Pornography is also something that is often involved with crimes, especially crimes against women and children, such as rape and child sexual abuse. Often, the people who commit those crimes watch porn regularly, and especially before the crime to increase its intensity and to help them follow through with their intended crime. While most people who watch porn are not criminals, most criminals who commit sex crimes watch porn, so it’s a contributing factor.

What do you think about that?

When you get older, you can use this information to decide if watching porn is something you will choose to do as an adult.

But right now, when you are a child living with me, and I am responsible for you, watching porn is something that I am saying you may not do. It will be my expectation that you will not watch it on any computer, or in any other way, even if you are at a friend’s, or anywhere else. If your friend suggests it, I expect leadership from you, and that you will say it is not a good idea, and that you will not participate. Of course, you can choose to find a way to do it without me knowing. If you do that, you will be out of integrity—not just with me, but, more importantly, with yourself. We both know how being out of integrity can affect a person’s life. Since I want you to have every door open to you and a keen sense of inner peace as it relates to your personal integrity, I hope you make the choice that honors our discussion. As you know, I am always open to talk with you about this or anything else, and hope that you will share your feelings about it with me. Just because I am setting this rule and boundary does not mean we cannot discuss the subject or your feelings further, and I may occasionally check in with you about it in the future. How do you feel about what I’ve just shared?”

Hopefully, your child feels safe enough with you to respond to your open-ended questions throughout, so it feels more like a discussion than a lecture. Kids check out when parents start to lecture, so your demeanor and tone of voice are critical in a talk like this. They will hear your overall message loud and clear. Regardless of your specific beliefs, my main recommendation is to be sure your message is shame-free. If you shame your child sexually, you create barriers to later intimacy for them in their adult lives. It’s important that you are relaxed, matter-of-fact, and face-to-face with your child. As with any important conversation, your cell phone should not only be turned off, but completely out of your child’s sight.

Maintain eye contact and be ready to acknowledge and validate any ideas or feelings your child may share during the discussion. Again, the specifics of the discussion can be adjusted to fit your beliefs and boundaries, whether they are more conservative, or more liberal than mine. The purpose here is not a moral debate about pornography, but rather maintaining a connected relationship with your child based on legitimate authority while they are living in your home.

Here is another example of acknowledging and validating:

Acknowledge: Parent: “I’m hearing you say that you were curious about porn and wanted to check out the sites you had read about. Does that sound right?”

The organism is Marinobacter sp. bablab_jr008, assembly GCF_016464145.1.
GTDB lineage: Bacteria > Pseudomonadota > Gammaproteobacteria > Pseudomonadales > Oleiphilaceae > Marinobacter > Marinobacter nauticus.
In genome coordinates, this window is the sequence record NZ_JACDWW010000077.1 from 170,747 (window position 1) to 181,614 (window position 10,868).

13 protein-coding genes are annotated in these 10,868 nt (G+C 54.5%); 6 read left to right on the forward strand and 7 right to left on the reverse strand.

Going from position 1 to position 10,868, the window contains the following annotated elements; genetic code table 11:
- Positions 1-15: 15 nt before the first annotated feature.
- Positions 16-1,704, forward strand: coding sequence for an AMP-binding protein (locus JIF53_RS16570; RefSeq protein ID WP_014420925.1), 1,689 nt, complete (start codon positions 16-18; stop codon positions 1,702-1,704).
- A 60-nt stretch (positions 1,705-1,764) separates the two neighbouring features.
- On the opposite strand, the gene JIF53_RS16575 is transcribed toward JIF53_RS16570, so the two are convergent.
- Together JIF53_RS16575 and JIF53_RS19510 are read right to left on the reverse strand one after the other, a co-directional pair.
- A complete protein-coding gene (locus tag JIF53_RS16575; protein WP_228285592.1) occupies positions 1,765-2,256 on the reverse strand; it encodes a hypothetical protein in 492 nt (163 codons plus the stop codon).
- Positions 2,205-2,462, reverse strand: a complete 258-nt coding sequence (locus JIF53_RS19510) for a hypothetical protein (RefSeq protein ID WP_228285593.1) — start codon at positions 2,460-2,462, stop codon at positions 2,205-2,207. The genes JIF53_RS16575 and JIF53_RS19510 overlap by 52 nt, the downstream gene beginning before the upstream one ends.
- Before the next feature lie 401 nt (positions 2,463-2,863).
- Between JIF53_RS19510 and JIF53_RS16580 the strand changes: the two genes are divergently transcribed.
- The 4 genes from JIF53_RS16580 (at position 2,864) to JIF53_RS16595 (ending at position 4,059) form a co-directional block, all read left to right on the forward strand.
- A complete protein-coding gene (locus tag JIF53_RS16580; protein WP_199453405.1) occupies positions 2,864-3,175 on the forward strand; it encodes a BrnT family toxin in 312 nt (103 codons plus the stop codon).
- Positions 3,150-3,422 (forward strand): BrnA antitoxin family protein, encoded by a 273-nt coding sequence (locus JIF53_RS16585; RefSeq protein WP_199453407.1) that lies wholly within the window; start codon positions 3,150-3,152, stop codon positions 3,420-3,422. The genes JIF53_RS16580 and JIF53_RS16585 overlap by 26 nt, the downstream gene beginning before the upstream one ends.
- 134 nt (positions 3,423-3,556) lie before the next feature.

Child: “Yes, that’s it.”

Validate: Parent: “It’s normal to be curious about things that relate to our bodies, and especially about sexual things. It’s not surprising to me that you would be curious about that.”

Acknowledge: Parent: “It sounds like you understand that porn can become addictive even to someone who does not set out with that intention. Did I hear you right?”

Child: “Yes, I understand that.”

Validate: Parent: “It doesn’t surprise me that you understand it, since you have heard and learned about other behaviors and substances that can become addictive, such as those that relate to alcohol and drug use.”

This discussion can be the springboard to many other wonderful discussions you could have with your child about sex in general, any sexual experiences they may have had, as well as issues relating to sexuality, both theirs and that of other people.

How you hold yourself in conversations like these will determine how much information your child will share with you. Some parents may not want to have this open or close of a relationship with their child, either because they did not have it with their own parents, or because they do not feel it is their role. Personally, this is something I have always wanted, that I have proactively cultivated, and cherish with my children. With the ready availability of information and images on the internet, I have always wanted to be the sounding board and ultimate source of reliable information for my children. They have each shared things and asked questions that have made my heart skip a momentary beat! Yet, the joy that follows when I realize they trust me to hold their well-being as my number one priority, in a state of non-judgment, it is well worth any temporary uncomfortableness that may occasionally arise. The lively conversations we enjoy now are fascinating. Often, I am not giving an opinion, but rather asking a series of empowering questions that lead them down a path of personal inquiry which helps them make their own healthy deductions. Other times, they say, “Mom, just tell me what to do!” when I start coaching them. Ultimately, effective parenting is not solely about teaching and showing. As children get older, it is more about planting seeds while helping them look within to find their own integrity, truth, and authenticity.